What is significant?
The Former Port of Melbourne Authority Building is a nine storey structure erected by Hansen and Yuncken in 1929-1931 to a design by Sydney Smith, Ogg and Serpell. The base and entrance surrounds are of polished Harcourt Granite, while the rest of the building was constructed of Stawell Stone on a steel frame. Arched windows extend through the first and second floors and are topped with a fanlight treatment and decorated with diagonal steel mullions and a bronze spandrel panel at first floor level. The second floor functions as a plinth for the next four ionic-ordered storeys. There are four columns, passing through the four floors, to each of the Market Street and Flinders Lane facades. The eighth floor facade is represented as a frieze with alternating windows and decorative panels representing metopes and triglyphs. The refined detailing of the exterior is replicated in the interior, which features Doric columns and extensive use of marble. The building was occupied by the Port Authority until 1982, when the former State Electricity Commission took over. It was converted to a hotel in 1999-2000.
How is it significant?
The Former Port of Melbourne Authority Building is of architectural and historical significance to the State of Victoria.
Why is it significant?
The Former Port of Melbourne Authority Building is of architectural significance as one of the most accomplished examples in Melbourne of 20th century Beaux-Arts-influenced Greek revival architecture. The Beaux-Arts style was relatively uncommon in Australia, tending to be reserved for large, monumental commissions, often of government buildings. The monumental elements characteristic of the style 'the giant order, strongly expressed base storey, and expertly executed classical motifs and details' are all clearly evident in this building. It is also rather unusual in that it is a stone faced building, in comparison to more common brick and stucco examples. The former Port Authority Building is also architecturally significant as one of the best finished buildings in Melbourne, with the internal and external detailing demonstrating particularly outstanding craftsmanship and the notable application of decorative schemes and materials in construction. This particularly includes the elaborate use of marble and wood panelling in the ground floor entrance, lift lobby and office area, and on the first floor, including the Board Room and Commissioner's Office, along with the external use of polished granite and Stawell stone. The building's architectural worth was recognised soon after its completion, when it won the 1933 Royal Victorian Institute of Architects' Street Architecture Medal.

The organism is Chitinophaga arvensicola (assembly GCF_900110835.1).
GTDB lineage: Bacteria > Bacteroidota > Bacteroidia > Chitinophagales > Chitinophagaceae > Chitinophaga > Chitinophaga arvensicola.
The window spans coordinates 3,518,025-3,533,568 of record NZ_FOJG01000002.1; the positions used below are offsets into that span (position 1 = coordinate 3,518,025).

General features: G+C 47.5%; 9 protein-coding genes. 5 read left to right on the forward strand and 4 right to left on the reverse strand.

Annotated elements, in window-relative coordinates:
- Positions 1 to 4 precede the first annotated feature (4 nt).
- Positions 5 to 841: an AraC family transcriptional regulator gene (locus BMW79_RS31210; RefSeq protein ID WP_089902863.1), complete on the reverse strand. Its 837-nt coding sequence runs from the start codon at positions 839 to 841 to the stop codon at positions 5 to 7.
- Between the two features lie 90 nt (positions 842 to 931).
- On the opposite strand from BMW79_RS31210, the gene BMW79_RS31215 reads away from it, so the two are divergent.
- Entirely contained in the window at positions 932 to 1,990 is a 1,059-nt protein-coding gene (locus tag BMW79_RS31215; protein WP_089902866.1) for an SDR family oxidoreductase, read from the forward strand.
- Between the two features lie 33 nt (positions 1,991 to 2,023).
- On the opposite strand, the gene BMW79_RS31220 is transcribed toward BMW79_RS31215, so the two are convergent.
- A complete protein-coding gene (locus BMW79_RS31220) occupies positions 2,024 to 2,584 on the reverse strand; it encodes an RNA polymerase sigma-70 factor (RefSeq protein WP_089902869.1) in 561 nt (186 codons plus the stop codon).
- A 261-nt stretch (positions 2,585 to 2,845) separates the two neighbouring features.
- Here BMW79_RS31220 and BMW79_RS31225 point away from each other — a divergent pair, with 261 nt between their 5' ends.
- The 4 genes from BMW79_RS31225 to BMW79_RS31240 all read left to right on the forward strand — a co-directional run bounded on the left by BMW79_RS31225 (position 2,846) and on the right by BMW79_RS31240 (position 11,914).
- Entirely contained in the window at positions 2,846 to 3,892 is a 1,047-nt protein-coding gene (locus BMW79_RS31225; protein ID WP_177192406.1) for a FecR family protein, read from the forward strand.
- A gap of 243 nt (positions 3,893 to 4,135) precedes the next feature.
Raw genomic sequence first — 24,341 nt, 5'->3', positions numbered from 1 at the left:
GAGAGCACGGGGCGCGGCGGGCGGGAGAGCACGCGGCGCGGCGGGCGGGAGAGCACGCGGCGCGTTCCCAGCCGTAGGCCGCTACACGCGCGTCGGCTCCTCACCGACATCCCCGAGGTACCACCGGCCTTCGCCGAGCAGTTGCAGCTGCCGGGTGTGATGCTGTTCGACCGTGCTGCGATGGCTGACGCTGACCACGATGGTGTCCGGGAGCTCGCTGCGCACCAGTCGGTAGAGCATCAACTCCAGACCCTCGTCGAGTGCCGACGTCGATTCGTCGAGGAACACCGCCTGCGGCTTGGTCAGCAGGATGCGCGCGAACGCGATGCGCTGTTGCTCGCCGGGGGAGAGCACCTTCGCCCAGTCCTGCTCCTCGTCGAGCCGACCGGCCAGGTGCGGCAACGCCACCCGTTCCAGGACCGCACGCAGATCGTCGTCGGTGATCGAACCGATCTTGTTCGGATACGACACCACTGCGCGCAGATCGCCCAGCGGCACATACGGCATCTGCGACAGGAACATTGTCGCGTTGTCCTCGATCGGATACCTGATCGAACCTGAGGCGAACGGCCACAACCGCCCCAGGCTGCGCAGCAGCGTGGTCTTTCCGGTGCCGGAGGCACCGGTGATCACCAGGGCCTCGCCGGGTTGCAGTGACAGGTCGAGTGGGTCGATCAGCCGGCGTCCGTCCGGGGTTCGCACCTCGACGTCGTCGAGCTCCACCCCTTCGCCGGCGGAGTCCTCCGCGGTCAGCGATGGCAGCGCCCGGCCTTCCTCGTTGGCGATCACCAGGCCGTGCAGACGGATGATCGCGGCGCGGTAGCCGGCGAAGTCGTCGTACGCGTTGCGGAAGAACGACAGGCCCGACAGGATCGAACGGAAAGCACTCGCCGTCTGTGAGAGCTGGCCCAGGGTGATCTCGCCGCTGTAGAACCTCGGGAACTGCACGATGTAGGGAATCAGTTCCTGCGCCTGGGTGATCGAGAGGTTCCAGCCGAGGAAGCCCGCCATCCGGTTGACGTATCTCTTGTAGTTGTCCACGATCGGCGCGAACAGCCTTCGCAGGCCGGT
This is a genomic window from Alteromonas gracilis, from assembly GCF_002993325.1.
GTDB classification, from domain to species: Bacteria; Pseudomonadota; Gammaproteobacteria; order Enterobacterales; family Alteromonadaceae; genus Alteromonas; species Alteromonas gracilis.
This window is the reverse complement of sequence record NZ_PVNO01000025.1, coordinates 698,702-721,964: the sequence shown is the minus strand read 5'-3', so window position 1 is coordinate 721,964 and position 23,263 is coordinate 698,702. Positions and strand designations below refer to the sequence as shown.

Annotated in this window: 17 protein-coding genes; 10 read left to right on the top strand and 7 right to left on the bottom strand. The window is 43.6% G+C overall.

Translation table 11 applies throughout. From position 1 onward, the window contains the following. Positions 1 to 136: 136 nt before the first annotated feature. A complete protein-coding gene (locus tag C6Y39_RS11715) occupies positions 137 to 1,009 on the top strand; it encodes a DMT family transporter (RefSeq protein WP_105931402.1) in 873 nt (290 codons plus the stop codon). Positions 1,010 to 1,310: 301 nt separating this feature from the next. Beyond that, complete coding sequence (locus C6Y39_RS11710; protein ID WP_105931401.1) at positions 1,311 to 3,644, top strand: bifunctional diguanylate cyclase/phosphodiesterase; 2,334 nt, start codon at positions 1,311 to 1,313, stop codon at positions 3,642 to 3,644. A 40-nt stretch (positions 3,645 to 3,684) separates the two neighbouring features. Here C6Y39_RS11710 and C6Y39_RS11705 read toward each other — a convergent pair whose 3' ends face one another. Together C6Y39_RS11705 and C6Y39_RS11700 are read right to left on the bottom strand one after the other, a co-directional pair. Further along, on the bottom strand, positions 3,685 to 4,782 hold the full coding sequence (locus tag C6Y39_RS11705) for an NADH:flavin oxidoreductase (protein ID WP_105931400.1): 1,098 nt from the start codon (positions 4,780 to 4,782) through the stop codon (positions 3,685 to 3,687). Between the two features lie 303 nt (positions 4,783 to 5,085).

The Former Port of Melbourne Authority Building is of architectural significance as a distinguished example of the work of Sydney Smith, Ogg and Serpell, one of the leading exponents of the Beaux-Arts style in Australia, but also designers of a diverse range of buildings between 1910 and 1936. The firm's partners also had productive careers individually and in other partnerships.
The Former Port of Melbourne Authority Building is of historical significance as an important element in the old centre of Melbourne's maritime industry. The building is adjacent to the Old Customs House, their location a reminder of the fact that Melbourne's port facilities originally extended much further upstream than they do now. The grand and imposing character of the building reflects the importance of the Harbour Authority and the port that it managed to Melbourne's commercial and maritime development. This importance was accentuated during the building's construction, during the Great Depression, when projects of such scale were valuable contributors to economic activity and employment.
FORMER PORT OF MELBOURNE AUTHORITY BUILDING - History
Contextual History:History of Place:
This site was occupied for about fifty years, until 1913, by the head office of the Melbourne Savings Bank. It was purchased by the Melbourne Harbour Trust in 1913 and the former bank building was used by the Trust until the construction of the present building.
Australian materials and craftsmen were used wherever possible in the construction of the building. It was one of 17 buildings erected between 1922 and 1933 that reached the 132 foot Melbourne City Council height limit. The height limit was breached in 1955 by the ICI building in East Melbourne.
Associated People: Owner PORT AUTHORITY; Assoc.People PORT AUTHORITY